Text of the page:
Jeff Nichols started writing the story for “Mud” around 2000 and it’s clearly a personal project for him. Many critics have called this film a modern-day “The Adventures of Huckleberry Finn” and for good reason. Nichols was particularly influenced by the Mark Twain classics. But what makes this movie stand out is the familiarity that Nichols has for the locations and the people he is depicting. The reason we buy into the story is because of the sharp reality that we see through his constantly moving camera. Like me, Nichols is an Arkansas native and the stunning detail and unashamed portrayal of a vanishing river subculture and small town life was as honest of a depiction as I’ve ever seen on screen.

It’s here in the south Arkansas delta, that 14-year-old Ellis (Tye Sheridan) calls home. His family is part of a low income river community that works the waterways as a source of income. He and his best friend Neckbone (Jacob Lofland) are adventurous sorts. One day they take their boat out to an island and discover a bigger boat left in the trees after a recent flood. They claim it as their own but there’s one problem. Someone has beaten them to it, namely a mysterious stranger who goes by the name of Mud (Matthew McConaughey). Ellis and the more cautious Neckbone develop a friendship with Mud but soon find out he’s a man of many secrets.

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Sheridan, Lofland, & McConaughey

The movie builds itself around the mystery of Mud. Who is he, where did he come from, and why is he hiding on the island? Is he harmless? Is he dangerous? McConaughey and Nichols combine to create a fascinating character and I was thoroughly intrigued by him as they peeled back layer after layer. McConaughey seems to have reinvented himself over the past two years and his career has taken a better turn. But despite his recent good work, nothing he has done matches the phenomenal performance he gives here. For my money this is his very best work and I found myself always anxious for his next scene.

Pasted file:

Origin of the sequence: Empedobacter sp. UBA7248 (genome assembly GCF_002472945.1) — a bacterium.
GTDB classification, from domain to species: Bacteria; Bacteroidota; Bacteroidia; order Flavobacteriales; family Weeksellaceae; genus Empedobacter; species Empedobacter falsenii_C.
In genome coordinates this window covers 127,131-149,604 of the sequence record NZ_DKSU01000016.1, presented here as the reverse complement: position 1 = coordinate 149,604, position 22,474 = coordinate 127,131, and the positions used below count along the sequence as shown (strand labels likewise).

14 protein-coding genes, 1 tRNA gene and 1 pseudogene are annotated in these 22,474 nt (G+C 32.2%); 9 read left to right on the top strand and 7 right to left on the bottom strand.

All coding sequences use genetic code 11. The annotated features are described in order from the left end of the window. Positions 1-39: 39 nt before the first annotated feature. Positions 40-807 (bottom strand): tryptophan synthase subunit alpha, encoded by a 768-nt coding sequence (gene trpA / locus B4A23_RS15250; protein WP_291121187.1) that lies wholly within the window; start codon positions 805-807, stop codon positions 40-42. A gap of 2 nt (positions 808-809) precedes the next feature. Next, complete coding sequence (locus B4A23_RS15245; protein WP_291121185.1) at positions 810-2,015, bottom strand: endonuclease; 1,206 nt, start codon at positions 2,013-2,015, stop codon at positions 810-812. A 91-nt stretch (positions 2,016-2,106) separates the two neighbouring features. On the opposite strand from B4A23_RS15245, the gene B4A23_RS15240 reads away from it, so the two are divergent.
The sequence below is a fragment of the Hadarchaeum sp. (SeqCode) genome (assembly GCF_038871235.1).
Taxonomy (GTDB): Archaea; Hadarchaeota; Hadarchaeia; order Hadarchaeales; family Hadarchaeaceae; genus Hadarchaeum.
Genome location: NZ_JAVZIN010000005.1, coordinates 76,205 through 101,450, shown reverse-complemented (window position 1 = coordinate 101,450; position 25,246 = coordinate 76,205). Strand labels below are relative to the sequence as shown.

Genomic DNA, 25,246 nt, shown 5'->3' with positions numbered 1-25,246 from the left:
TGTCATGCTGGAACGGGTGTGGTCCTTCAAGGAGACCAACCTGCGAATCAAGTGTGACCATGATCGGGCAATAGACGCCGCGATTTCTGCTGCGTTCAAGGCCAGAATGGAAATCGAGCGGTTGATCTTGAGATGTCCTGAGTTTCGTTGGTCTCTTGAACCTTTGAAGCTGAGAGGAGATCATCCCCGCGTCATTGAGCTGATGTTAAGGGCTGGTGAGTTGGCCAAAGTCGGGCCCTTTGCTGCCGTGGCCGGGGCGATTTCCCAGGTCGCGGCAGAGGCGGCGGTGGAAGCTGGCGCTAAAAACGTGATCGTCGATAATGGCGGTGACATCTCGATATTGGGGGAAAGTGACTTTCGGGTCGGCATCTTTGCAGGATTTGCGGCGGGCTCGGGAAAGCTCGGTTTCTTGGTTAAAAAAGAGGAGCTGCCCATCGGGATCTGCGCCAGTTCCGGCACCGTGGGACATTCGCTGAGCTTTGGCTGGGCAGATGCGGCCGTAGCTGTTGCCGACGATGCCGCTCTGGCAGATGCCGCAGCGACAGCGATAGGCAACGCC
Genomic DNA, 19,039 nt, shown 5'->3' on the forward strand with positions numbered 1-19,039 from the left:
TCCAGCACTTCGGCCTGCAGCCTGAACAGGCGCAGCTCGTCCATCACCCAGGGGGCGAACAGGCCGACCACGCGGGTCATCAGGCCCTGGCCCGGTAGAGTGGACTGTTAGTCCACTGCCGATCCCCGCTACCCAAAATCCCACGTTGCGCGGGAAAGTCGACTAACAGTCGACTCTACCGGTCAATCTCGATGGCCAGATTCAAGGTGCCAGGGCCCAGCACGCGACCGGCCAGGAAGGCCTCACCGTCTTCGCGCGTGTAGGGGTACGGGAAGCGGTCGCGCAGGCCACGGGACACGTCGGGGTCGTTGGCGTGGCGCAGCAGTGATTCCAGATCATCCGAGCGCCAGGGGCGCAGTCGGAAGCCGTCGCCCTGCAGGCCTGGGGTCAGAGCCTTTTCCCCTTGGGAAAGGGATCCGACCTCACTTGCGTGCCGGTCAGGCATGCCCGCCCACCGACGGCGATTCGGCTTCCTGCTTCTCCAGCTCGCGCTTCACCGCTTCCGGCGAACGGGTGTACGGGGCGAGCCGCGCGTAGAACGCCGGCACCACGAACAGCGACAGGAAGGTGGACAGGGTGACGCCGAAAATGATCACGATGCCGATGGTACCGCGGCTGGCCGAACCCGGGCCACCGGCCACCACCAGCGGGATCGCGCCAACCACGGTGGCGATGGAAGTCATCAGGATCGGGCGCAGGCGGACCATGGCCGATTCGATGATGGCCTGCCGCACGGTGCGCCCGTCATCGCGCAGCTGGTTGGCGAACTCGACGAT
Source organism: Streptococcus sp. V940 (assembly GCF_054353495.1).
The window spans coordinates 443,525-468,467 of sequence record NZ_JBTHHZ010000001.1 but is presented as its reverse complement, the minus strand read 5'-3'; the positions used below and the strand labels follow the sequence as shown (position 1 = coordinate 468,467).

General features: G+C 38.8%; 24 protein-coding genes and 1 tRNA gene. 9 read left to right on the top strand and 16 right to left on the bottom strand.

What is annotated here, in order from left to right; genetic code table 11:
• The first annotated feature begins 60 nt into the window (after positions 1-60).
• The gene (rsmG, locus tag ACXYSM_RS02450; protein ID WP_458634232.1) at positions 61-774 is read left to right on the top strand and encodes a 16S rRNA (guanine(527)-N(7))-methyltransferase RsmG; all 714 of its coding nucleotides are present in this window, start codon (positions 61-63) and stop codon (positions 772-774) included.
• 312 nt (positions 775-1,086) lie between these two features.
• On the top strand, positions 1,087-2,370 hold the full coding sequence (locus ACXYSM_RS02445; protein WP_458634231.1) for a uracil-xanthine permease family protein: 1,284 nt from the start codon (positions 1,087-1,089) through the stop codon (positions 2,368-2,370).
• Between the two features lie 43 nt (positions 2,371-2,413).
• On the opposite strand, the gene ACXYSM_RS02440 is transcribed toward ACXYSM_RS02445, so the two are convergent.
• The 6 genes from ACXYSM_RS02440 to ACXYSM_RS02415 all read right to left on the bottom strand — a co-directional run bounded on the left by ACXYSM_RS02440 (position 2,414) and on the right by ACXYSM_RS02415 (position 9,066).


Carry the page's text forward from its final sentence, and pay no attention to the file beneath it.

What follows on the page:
Just as impressive is young Tye Sheridan as the sensitive, tough, and vulnerable Ellis. I loved watching Sheridan navigate his scenes of discovery, revelation, and heartbreak like a seasoned professional. There was never a moment in the film that seemed too big for him and he felt right at home in his character’s shoes. This is really his story and the movie wouldn’t have worked without his amazing performance.